Friday, November 25, 2016

Say goodnight, Gracie.

Ladies and germs, I have worked my last shift at Sunnydale Hospital (Healthcare for the Hellmouth)(Fully-owned and operated subsidiary of Giganto Research and Education Corp., Inc., LLP).

I start a few days from now at a very posh and very private surgical center, doing pre-op and post-op stuff. It was time. It was, honestly, past time.

In the past couple of years, Kitty and Bethie and I have busted our asses to get and then maintain certification. Sunnydale just got magnet status. We've earned five stars from whatever group it is that rates patient care that way. We've earned gold medals from the folks who figure out how many patients you have die, or come back, or otherwise not do well. We have, with our coworkers, rocked it. Our unit is the highest-rated unit in the system, in terms of safety and success and patient satisfaction.

And in return, we got staff cuts. Bethie got accused by a crazy family of abusing a patient and was left to dry in the sun by Manglement; she spent two days on her own dealing with detectives and forensics teams and lawyers and so on without a peep from her bosses. And when Kitty and I went to those bosses on her behalf, we got promises and no action.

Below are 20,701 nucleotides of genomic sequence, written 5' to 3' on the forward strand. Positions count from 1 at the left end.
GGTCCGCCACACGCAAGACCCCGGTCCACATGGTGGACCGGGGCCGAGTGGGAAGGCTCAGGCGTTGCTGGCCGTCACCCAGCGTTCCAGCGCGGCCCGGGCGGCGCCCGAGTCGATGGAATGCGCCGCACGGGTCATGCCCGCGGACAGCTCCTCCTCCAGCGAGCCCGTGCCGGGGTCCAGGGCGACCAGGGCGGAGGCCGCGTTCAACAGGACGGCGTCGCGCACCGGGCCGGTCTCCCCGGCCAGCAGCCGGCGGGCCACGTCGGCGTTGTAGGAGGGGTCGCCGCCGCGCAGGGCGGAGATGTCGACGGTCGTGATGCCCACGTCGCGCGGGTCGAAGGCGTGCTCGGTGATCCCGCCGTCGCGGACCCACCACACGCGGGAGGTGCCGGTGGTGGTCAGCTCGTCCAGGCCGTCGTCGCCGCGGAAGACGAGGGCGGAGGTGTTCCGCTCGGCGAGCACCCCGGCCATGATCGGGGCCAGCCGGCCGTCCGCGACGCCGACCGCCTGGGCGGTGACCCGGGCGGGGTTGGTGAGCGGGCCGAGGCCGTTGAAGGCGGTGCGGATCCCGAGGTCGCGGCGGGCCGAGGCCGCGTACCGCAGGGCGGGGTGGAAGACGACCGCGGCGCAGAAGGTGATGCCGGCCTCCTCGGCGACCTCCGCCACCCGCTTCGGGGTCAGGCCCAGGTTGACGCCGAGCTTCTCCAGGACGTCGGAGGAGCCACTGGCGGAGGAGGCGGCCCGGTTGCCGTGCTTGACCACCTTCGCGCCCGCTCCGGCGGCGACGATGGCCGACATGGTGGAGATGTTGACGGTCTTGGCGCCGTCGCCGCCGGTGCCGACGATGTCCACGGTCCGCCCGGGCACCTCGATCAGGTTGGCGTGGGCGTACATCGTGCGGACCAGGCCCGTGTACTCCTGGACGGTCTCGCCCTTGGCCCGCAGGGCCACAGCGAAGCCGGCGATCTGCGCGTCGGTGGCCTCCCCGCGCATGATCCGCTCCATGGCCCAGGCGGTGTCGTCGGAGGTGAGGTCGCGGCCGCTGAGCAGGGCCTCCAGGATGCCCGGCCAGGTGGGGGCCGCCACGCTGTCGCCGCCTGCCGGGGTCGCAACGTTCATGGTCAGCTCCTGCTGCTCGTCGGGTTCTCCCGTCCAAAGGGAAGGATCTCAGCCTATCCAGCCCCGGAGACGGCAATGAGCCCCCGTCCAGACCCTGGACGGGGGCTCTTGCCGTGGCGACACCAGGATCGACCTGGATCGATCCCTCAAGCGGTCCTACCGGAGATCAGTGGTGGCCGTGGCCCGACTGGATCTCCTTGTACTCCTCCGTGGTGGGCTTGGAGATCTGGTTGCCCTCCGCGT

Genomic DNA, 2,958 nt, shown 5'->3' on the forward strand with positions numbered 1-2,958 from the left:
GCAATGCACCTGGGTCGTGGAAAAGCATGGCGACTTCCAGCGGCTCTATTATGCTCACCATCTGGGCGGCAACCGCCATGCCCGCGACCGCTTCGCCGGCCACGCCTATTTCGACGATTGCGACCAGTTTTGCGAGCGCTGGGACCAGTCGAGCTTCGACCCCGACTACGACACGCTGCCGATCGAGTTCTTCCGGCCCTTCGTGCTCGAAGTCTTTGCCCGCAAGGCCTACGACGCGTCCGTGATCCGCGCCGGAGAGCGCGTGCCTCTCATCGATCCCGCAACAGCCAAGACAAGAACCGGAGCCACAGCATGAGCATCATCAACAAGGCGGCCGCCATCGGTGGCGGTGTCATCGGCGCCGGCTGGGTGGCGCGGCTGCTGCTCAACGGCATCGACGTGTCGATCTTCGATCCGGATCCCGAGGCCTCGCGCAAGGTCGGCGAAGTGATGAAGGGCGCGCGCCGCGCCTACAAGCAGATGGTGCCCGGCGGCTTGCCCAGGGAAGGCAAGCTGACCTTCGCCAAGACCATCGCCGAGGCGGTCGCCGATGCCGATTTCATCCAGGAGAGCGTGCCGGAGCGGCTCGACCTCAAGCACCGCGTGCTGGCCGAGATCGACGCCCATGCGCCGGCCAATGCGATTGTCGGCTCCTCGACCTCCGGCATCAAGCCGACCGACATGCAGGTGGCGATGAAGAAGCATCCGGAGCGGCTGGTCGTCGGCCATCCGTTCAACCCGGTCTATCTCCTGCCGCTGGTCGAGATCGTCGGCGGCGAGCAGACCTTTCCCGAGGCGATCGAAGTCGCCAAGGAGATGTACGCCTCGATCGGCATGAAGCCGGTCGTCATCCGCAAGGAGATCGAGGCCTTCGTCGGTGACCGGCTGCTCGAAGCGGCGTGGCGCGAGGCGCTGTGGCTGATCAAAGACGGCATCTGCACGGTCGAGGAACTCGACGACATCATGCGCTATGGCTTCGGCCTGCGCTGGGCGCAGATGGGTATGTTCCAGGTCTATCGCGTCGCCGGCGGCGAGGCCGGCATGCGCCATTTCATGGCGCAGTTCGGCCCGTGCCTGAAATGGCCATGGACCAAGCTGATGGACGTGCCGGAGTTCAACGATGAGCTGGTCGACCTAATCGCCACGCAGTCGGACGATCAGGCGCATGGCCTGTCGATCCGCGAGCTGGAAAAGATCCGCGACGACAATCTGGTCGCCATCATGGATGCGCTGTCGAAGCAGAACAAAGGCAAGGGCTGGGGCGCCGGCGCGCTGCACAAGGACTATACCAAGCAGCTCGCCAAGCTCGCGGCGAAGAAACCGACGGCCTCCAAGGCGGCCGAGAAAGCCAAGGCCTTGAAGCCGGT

So, yeah. It was time.

In a way, my fourteen years at Sunnydale remind me a lot of my marriage: Erstwhile Hub and I had a number of really good years, but then he began a slow slide into insanity. That culminated in something so bad, so unforgivable, so weird, that I had to walk away.

I've spent the last two weeks wondering how on earth I'm going to say goodbye to all these people. The people at my work got me through a divorce and took care of me after Dr. Heron cut the roof of my mouth out and sent it to Pathology. I've been the funeral of a coworker--it was possible because nurses from all over the hospital came in on their days off and moved down the hall in a flying wedge that allowed all of us to pass on care for a couple of hours. I've been to funerals for husbands and wives and daughters and sons. I've also gotten birth announcements and wedding invitations and innumerable emails and Facebook messages from patients and coworkers, letting me share in tiny good and tiny bad things. I've cooked Thanksgiving feasts and had a couple of surprise birthday parties.

You hear a lot of businesses say, "Our employees are family," but in this case it's true. Above my immediate manager is nobody I'd piss on if they were on fire, but below that? Lidia and Carolita and Edgar and James and Lisa and all those other folks are my family.

James made the comment the other day that he and I are the longest relationship he's ever had. He was the one who looked up my NCLEX score to see if I'd passed, back on the third day of our internship together, because I was too afraid to.

I spent days and days going to every department in turn, repeatedly, and I'm sure I still missed people. I'll visit, sure, but it won't be the same. And we're all pals on Facebook, but it won't be the same. Saying goodbye was hard.

And saying goodbye to you guys won't be any easier.